252 results found
Current philanthropic efforts to support Black male achievement follows the foundational work of past initiatives and tireless champions. This timeline highlights influential activities, publications, and initiatives focused on improving life outcomes for Black men and boys, from 1992 to 2020.
Five years ago, in 2012, the Campaign for Black Male Achievement and Foundation Center published the first report in this series, Where Do We Go From Here?, taking an in-depth look at philanthropic support for Black men and boys. Since then, the landscape of the field has evolved in remarkable and groundbreaking ways. As organizations and philanthropic initiatives have shifted from start-up mode to increasingly mature entities with greater human and financial capacity, the opportunity for sustained impact has never been greater.In the first section of this report, we revisit funding by U.S. foundations in support of Black men and boys, with a focus on giving in 2013 and 2014, the most recent years for which comprehensive data are available.Current efforts to advance Black male achievement have coalesced along some shared approaches and values. Foundations, governments, and nonprofits in the field are:- Changing the narrative to lift up Black men and boys as valuable assets to society;- Investing in local communities to catalyze sustainable impact at the grassroots level;- Engaging Black men and boys and their communities in authentic ways to ensure programs and initiatives resonate with their lived experiences;- Impacting policies and systems to address the adverse effects of structural racism on life outcomes for Black men and boys; and- Recognizing the intersectional nature of this work to learn from the shared struggles of other marginalized populations and achieve broader social justice goals.These priorities are not mutually exclusive, and the degree to which they occur collectively will help push the work forward.With a critical mass of organizations currently working to improve life outcomes for Black men and boys and promising signs of forward progress, this report highlights what it will take to build on recent work to catalyze deeper investments, stronger coordination, and, ultimately, greater impact.
Building on the groundbreaking report Where Do We Go From Here? Philanthropic Support for Black Men and Boys, this companion piece explores the diverse, multidisciplinary, and cross-sector work to advance black male achievement. Based on interviews with 50 philanthropic, nonprofit, government, academic, and business leaders, the report also offers recommendations for what it will take to strengthen the field moving forward.
Drawing on eight years of grants data and twenty years of history, this report describes important trends in foundation funding for black men and boys. It also describes innovative philanthropic efforts in the field. While disparities faced by black males remain staggering, new partnerships and initiatives based on an assets-based approach and institutional supports may be on the cusp of turning the tide.
In Spring 2020, the Annie E. Casey Foundation and the Center for Urban Families hosted a two-part roundtable with ten youth-serving organizations that conduct outreach and provide services, including job training, parenting, life skills and mental health support to young fathers. Participating organizations hail from both urban and rural communities, and range from mature, high-scale and well-known to small-scale and small-budget. Most are led by men of color and some are led by women of color. This brief illustrates the creative and exciting approaches the practitioners developed to serve young fathers of color. It also highlights opportunities to strengthen and improve services to young men who are parenting. These are best practices identified by the organizations who are actively involved in this work on a daily basis—and where they see opportunities to improve on this essential work.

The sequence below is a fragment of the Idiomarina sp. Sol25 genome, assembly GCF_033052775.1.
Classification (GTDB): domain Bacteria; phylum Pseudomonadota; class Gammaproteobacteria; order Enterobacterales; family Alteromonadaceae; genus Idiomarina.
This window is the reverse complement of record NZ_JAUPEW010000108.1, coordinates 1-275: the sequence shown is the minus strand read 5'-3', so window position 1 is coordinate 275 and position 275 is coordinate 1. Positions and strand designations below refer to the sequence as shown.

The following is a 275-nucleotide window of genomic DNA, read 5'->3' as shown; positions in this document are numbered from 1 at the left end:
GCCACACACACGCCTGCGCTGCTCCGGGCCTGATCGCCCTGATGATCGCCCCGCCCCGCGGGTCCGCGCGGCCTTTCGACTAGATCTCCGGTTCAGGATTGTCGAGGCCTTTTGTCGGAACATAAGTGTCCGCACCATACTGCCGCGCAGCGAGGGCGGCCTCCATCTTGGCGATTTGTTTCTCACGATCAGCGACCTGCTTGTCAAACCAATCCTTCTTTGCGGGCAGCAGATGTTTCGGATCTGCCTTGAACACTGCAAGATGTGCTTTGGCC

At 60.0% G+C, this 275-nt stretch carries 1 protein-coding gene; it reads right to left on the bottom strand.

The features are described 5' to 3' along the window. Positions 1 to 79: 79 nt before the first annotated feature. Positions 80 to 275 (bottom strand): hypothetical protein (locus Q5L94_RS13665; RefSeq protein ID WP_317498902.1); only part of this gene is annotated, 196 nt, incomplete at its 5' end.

The past decade has brought significant developments in efforts to close equity gaps for young men of color—but additional progress must be made. This report tracks 10 years of progress on increasing economic opportunity for young men of color. It highlights the voices of young men and lifts up seven new and promising approaches: changing narratives, intervening early, empowering young men of color to lead, promoting mental health and well-being, preparing for higher education and careers, building wealth, tailoring interventions to the local context. It also presents recent federal, state, and local policy reforms that show promise for increasing economic opportunity by dismantling structural barriers faced by young men of color. Written for practitioners, policymakers, philanthropy, and advocates, the report concludes with opportunities for action for all audiences.
CBMA's Health and Healing Strategies builds strategic engagement of educators, parents/ families, and community members who have various levels of direct engagement with African American male youth - those who make up the "village" or what Dr. Martin Luther King referred to as the "beloved community" who guide and shape the lives of Black boys. Recognizing that these individuals have an impactful role in the lives of youth, BMA HHS focuses on increasing knowledge and skillsets around strategies for improved physical and emotional health and overall wellness for this "beloved community." By building the capacity of those with daily direct interaction with Black men and boys, BMA HHS increases the likeliness that positive and healthy behaviors will be modeled with the young men, providing opportunities for them to build knowledge and tools toward health and healing as well. The approach toward this engagement of the "beloved community" is centered around four targeted areas:1. Provide caregivers of children with healingcentered engagement strategies.2. Recruit and train Black males to facilitate Wellness Mentoring Circles aimed at improving schooling and youth development outcomes of Black boys and young men of color.3. Implement culturally responsive teacher training and professional development designed to improve classroom management and reduce stress for school personnel and caregivers.4. Provide resources for strategic communication toward asset-based narrative change to guide members on how to increase healthy and healing lifestyles for themselves and the young men they serve.